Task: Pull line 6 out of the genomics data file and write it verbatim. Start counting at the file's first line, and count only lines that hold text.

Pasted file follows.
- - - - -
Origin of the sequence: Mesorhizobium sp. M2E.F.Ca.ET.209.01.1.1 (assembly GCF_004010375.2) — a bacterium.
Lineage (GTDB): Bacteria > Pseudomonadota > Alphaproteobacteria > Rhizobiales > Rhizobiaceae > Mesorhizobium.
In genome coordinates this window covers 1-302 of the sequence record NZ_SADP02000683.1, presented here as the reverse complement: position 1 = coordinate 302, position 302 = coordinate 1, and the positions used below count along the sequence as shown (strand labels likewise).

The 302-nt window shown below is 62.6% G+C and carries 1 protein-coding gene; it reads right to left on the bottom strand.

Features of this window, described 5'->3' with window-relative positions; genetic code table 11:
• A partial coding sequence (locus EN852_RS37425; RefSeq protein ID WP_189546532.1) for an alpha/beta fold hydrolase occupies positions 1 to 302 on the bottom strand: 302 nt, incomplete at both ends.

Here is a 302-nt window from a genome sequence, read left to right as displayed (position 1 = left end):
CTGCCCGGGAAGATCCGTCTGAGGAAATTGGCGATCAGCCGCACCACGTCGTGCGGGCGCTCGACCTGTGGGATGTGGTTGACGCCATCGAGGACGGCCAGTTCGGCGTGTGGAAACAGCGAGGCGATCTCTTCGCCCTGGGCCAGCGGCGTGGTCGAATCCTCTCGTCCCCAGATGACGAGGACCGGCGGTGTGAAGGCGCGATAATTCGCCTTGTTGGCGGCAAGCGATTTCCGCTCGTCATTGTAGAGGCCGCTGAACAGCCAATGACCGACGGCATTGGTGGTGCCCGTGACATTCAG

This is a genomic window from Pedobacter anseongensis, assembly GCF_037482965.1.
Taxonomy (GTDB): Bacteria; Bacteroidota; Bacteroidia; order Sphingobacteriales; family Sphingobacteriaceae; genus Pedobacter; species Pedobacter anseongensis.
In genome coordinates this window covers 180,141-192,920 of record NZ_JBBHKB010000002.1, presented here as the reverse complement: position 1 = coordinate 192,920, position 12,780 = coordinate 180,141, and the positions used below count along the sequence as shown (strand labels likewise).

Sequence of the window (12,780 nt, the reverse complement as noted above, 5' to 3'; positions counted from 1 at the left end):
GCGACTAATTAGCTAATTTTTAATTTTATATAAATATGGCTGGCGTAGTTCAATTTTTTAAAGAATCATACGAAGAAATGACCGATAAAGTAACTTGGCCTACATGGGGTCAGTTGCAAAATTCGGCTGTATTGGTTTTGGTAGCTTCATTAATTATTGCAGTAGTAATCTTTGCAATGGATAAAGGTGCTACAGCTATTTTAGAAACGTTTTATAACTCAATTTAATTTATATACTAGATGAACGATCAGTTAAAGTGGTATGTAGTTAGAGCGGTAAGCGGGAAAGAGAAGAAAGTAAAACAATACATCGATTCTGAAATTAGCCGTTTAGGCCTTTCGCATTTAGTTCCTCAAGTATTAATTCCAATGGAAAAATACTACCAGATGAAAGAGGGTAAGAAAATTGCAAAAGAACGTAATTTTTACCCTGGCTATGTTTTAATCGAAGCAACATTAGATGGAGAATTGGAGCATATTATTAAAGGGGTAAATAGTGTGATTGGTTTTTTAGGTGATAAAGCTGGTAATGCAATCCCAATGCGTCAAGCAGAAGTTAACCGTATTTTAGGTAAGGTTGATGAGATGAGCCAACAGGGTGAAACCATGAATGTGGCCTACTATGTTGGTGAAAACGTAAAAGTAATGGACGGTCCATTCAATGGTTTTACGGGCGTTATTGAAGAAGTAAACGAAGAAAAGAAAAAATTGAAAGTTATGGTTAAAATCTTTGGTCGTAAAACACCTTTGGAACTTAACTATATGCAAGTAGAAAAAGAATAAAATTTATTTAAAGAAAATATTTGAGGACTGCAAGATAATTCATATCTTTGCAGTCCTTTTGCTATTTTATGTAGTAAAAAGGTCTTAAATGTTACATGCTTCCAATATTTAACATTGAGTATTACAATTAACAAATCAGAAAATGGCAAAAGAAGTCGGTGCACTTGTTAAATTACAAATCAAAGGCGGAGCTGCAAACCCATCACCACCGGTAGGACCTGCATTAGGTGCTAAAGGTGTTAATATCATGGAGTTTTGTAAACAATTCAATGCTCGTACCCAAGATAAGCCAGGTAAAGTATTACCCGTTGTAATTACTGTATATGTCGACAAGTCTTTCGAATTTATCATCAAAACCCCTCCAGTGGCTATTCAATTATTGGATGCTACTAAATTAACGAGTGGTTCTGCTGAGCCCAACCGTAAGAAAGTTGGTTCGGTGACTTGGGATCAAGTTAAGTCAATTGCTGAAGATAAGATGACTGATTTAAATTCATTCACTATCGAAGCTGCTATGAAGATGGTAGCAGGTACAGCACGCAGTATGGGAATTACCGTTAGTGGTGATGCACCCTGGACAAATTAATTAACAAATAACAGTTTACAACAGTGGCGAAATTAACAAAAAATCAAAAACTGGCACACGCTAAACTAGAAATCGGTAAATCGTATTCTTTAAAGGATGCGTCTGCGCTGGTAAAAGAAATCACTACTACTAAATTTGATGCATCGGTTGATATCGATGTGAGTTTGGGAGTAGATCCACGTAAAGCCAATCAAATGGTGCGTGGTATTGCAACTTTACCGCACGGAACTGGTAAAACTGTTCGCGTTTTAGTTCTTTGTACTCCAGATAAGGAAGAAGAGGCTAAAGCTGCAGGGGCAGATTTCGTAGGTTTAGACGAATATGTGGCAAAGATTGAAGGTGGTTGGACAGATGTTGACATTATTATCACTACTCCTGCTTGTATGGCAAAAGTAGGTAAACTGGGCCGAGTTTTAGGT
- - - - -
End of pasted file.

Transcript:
• A partial coding sequence (locus EN852_RS37425; RefSeq protein ID WP_189546532.1) for an alpha/beta fold hydrolase occupies positions 1 to 302 on the bottom strand: 302 nt, incomplete at both ends.